Down to a Science

Accomplished medical illustrator and Sebastian River Art Club member Carolyn Martel uses art to educate.
Courtroom exhibit: area of brain, damaged-removed

Carolyn Martel’s earliest sketches were made to music. As a child, Martel sat on the cool tile floor at her mother’s feet, pencil in hand, scratching her sketch pad while her mom played the violin. A concert violinist, Martel’s mother often practiced a piece that her little artist recognized.

“One day when she was playing, I said, ‘Oh, Mom, that’s what The Lone Ranger’s about!’” Martel recalls today. “She looked at me and she said, ‘That’s right! That’s the William Tell Overture.’ So the next time the [radio western] show came on I said, ‘Oh, Mom, there’s the William Tell Overture!’” Martel’s mother could only gape at her precocious four-year-old.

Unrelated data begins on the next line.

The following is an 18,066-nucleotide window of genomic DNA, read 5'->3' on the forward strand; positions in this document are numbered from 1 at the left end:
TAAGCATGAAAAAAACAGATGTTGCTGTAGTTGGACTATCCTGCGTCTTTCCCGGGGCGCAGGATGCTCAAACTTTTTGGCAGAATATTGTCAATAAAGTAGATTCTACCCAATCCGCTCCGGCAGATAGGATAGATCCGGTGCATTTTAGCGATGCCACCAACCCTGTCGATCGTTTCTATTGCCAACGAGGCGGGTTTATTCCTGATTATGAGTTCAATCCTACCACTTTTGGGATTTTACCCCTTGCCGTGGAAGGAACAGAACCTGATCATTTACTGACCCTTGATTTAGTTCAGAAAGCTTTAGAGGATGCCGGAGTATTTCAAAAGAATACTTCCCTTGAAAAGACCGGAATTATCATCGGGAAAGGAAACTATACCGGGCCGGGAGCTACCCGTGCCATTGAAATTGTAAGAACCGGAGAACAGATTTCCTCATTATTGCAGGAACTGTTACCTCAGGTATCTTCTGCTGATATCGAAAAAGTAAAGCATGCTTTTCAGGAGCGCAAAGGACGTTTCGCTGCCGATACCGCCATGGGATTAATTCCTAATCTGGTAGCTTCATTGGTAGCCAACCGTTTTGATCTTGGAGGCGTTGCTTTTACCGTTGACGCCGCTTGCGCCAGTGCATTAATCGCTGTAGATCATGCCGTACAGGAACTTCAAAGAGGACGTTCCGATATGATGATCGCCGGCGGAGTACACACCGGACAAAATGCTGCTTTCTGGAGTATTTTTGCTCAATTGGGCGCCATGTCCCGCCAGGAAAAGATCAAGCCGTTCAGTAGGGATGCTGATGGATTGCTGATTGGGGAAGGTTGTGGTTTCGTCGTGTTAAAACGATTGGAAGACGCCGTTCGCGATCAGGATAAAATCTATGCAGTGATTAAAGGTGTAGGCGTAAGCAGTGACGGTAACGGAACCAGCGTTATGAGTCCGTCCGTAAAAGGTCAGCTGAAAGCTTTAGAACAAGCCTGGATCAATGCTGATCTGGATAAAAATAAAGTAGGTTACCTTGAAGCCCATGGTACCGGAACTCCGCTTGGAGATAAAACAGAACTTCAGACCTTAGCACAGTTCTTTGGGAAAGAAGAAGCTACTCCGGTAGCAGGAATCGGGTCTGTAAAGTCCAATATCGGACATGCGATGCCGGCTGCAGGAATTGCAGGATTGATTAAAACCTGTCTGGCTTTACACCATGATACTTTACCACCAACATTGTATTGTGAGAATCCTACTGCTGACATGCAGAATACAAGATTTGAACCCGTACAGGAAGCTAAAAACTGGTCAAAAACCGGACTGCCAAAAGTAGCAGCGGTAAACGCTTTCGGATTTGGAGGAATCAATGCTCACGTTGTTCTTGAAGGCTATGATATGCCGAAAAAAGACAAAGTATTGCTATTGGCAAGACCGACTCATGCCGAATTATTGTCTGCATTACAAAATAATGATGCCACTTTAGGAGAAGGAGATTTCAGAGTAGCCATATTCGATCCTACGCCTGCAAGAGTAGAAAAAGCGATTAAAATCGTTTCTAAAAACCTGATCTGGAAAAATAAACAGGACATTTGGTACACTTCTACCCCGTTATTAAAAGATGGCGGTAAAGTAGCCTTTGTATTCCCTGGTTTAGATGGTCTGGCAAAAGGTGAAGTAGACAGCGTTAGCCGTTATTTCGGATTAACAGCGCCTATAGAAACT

Always an observer, Martel continued to make important inferences. Her father was a violinist, too, but had to give up his music to work in sales, a more lucrative career. As a result, her mother took on extra students and worked part-time in a dress store to make ends meet. “I saw that it wouldn’t be easy to be an artist, so I was going to be a veterinarian,” Martel says with a laugh. An early lover of animals, she owned her own horse, as well as English springer spaniels, cats, rabbits, fish, parakeets and a pet pigeon. 

After high school, Martel enrolled in a local junior college then transferred to the University of Miami to study biology. And a little art.

Categories: Features